It's Not Too Late
I get a flu shot every fall, usually after a routine rheumatologist appointment. The VA medical center where I get my care offers them to all vets, and they keep them handy in all the clinics for their patients. It’s a quick little thing—just a roll-up of my sleeve, a chilly alcohol swab, a fast jab. It’s done and I’m out the door.
And hey, it doesn’t hurt. When the nurse gave me this year’s shot, back in early November, I only felt the alcohol swab. “You’re good!” I told her reverently, and we both had a laugh before I went on my way. (Of course, she’d had plenty of practice—I had to have been her 200th flu jab that week.)
And then I usually forget about it, unless it’s a flu-year like this one, when suddenly after the new year flu cases spike dramatically all over the country and the reports start showing up on the evening news. Here in California right now, cases of the flu are all over the place; it’s “widespread” here and in almost every other state in the Union.
“Widespread.” That means one of two things: either people are catching flu bugs that weren’t covered by this year’s vaccine, or a whole lot of people didn’t get a flu shot this year. I’m guessing it’s probably the latter.
Please go get the flu shot.
If you’re one of them, let me just say this: please, please go get the flu shot. It’s not too late. Call your primary care physician. Or check at a local pharmacy. I just googled: CVS, Walgreen’s, and Rite-Aid pharmacies all offer on-the-spot flu vaccines. Shots cost between $30 and $40; the prices are up this year, but it’s money well spent. You can also find places to get flu shots locally by clicking on the Flu Vaccine Finder app on the Centers for Disease Control and Prevention Flu webpage. In some communities, shots are available for free to seniors and other high-risk populations through the county health department, too.
Here’s why it’s so important to get a flu shot, even this late into the flu season (generally, the season starts in November and can last as late as May, peaking between December and March). If you’re reading this, you’ve probably got rheumatoid disease. That being the case, it’s likely that you’re taking drugs to treat the disease. Many of them—most DMARDs (Disease Modifying Anti-Rheumatic Drugs) and all biologics—can vastly lower your immune system’s ability to fight off infection—including infection by the influenza virus. That means your chances of picking up that nasty flu bug—and it appears to be particularly tough and virulent this year—are extremely high.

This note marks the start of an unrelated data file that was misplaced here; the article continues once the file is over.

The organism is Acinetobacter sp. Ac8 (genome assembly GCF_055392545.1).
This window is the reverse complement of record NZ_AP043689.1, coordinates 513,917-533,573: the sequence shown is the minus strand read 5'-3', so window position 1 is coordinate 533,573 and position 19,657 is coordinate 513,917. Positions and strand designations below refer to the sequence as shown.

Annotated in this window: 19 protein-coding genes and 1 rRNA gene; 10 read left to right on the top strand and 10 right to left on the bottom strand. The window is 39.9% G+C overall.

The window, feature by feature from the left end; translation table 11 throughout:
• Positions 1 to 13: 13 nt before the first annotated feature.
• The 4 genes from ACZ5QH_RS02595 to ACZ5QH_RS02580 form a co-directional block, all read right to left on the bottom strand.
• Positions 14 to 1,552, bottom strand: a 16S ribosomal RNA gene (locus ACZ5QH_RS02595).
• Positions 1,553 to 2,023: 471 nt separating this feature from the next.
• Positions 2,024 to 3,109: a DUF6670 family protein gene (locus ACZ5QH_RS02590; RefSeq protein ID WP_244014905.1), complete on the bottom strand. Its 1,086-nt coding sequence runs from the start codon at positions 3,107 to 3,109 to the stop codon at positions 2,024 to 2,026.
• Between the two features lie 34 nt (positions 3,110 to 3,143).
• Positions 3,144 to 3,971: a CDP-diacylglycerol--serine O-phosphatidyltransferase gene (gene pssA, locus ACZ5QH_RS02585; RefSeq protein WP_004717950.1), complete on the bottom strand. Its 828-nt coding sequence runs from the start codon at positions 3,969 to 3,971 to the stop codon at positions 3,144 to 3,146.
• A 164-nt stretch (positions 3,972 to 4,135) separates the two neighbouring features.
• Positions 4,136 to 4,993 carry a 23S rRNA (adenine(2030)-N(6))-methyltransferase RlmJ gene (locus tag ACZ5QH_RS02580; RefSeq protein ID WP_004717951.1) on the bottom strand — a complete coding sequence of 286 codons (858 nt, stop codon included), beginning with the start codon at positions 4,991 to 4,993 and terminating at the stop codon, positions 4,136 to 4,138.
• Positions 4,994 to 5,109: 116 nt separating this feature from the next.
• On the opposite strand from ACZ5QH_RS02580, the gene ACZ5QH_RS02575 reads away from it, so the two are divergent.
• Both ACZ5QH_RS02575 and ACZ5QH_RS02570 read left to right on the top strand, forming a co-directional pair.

Catching the flu is miserable for anyone...
...but for people with weakened/compromised immune systems like so many of us with RD, it’s dangerous or even deadly. Flu is a respiratory illness that comes on fast and hits hard. According to the CDC, symptoms include:
- Fever or feeling feverish/chills (important: not everyone will have a fever)
- Sore throat
- Runny or stuffy nose
- Muscle or body aches
- Fatigue (tiredness)
- Some people may have vomiting or diarrhea, though this is more common in children than adults.
Further, the CDC notes: “Most people who get influenza will recover in several days to less than two weeks, but some people will develop complications as a result of the flu. A wide range of complications can be caused by influenza virus infection of the upper respiratory tract (nasal passages, throat) and lower respiratory tract (lungs). While anyone can get sick with flu and become severely ill, some people are more likely to experience severe flu illness. Young children, adults aged 65 years and older, pregnant women, and people with certain chronic medical conditions are among those groups of people who are at high risk of serious flu complications, possibly requiring hospitalization and sometimes resulting in death. For example, people with chronic lung disease are at higher risk of developing severe pneumonia.
Sinus and ear infections are examples of moderate complications from flu, while pneumonia is a serious flu complication that can result from either influenza virus infection alone or from co-infection of flu virus and bacteria. Other possible serious complications triggered by flu can include inflammation of the heart (myocarditis), brain (encephalitis) or muscle (myositis, rhabdomyolysis) tissues, and multi-organ failure (for example, respiratory and kidney failure). Flu virus infection of the respiratory tract can trigger an extreme inflammatory response in the body and can lead to sepsis, the body’s life-threatening response to infection. Flu also can make chronic medical problems worse. For example, people with asthma may experience asthma attacks while they have the flu, and people with chronic heart disease may experience a worsening of this condition triggered by flu.”
Am I trying to scare you into getting that flu shot? Yep, I am.
You can find out more about this year’s flu epidemic by visiting the CDC’s flu webpages.
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